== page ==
Become the preferred link.
Sounds easier said than done, right? However, that’s what it all adds up to: becoming the preferred link, the preferred site, the preferred resource. It’s a never-ending fight with the competition, where the winners are the ones focusing on “amazing, compelling sites“:
- Create great content, not crap copy. Make it readable; make it enjoyable. Oh, and it helps if it induces people to share it!
- Make your search snippets marketable. We’ve written extensively on the importance of marketable search snippets; meta data and titles are for users!
- Make your search snippets rich with the proper markup.
- Work on your social metrics and marketing; actively connect with industry leaders. Become a trusted community resource.
- Make your pages easy to scan before reading by using semantic page structure such as headings, helpful images and bullet points.
Then, of course, you have the more obvious such as keyword density. In short, make your site and everything on it about your users rather than the most effective for SEO. The rest will come.
Combating the Penguin: Off Page SEO
For clarity’s, separating Panda and Penguin into targeting on-page and off-page SEO respectively is making them a little more cut and dry than they actually are. For example, keyword stuffed content and anchor text is a target with both updates. However, nothing in search is completely black and white, so we go with what we hope makes the most sense to the most people.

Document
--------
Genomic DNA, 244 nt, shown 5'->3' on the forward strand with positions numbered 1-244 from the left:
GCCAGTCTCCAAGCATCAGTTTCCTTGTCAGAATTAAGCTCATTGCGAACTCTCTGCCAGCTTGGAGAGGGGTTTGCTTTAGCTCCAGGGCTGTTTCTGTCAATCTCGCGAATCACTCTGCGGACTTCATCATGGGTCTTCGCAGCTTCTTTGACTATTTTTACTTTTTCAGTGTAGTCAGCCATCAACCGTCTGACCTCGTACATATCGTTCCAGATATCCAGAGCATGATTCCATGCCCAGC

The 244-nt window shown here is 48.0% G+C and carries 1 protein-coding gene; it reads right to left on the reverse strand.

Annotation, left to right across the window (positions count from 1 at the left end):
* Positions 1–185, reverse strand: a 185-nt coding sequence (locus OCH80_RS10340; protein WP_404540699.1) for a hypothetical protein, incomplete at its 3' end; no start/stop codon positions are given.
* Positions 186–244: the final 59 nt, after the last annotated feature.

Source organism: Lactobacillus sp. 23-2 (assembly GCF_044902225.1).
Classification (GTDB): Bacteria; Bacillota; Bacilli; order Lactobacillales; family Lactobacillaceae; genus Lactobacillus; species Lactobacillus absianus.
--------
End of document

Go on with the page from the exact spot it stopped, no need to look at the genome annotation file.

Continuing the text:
How do you survive in a post-Penguin world?
Clean It Up
The winners of the Penguin update, in general, are those who have resisted the urge to go blackhat. If you haven’t been exactly careful with your SEO tactics, or you haven’t been watching what your SEO company’s been doing, it’s important that you take the time – now – to do some checking and updating.
Don’t set your site to display content to your visitors that differs from what the search engines see. It’s called cloaking, and it’s definitively against Google’s guidelines (i.e. can get you penalized if you’re caught).
Don’t participate in link schemes, link farms, link pyramids or anything that may cause you to join the ranks of spammers. And, um… for those of you who are sending out all that reeeeally crappy comment spam – you might want to stop that now.
Analyze and monitor your inbound / outbound links (read our review on CognitiveSEO) for things like:
- Forum thread links
- Blog comment links
- Low quality article directory links
- Cheap directory links
- High amount of exact-phrase anchor text
Where possible, remove instances of active spam that may have shown up in your site profile throughout the past few years.
Stressing Business Quality
We’ve said it before, we just said it, and we’ll say it again. Quality counts. It counts to your visitors, your customers and, consequently, to your business. –And now you can’t ignore that it counts to search engines. Not just Google, although we stress Google for (we think) obvious reasons, but to all search engines.
You have to stop thinking about ranking and SEO only. Focusing on optimization alone may not provide you with the results you expect. With everything you plan on doing, take a moment to think about the user. Then, take another moment to consider your business. Will it make you look good if everyone knew what you were doing? Is it properly representing your company?
If your marketing strategy isn’t best for the user and you wouldn’t want the entire world to know about it, the best way to survive in a post-Panda / post-Penguin world is… don’t do it.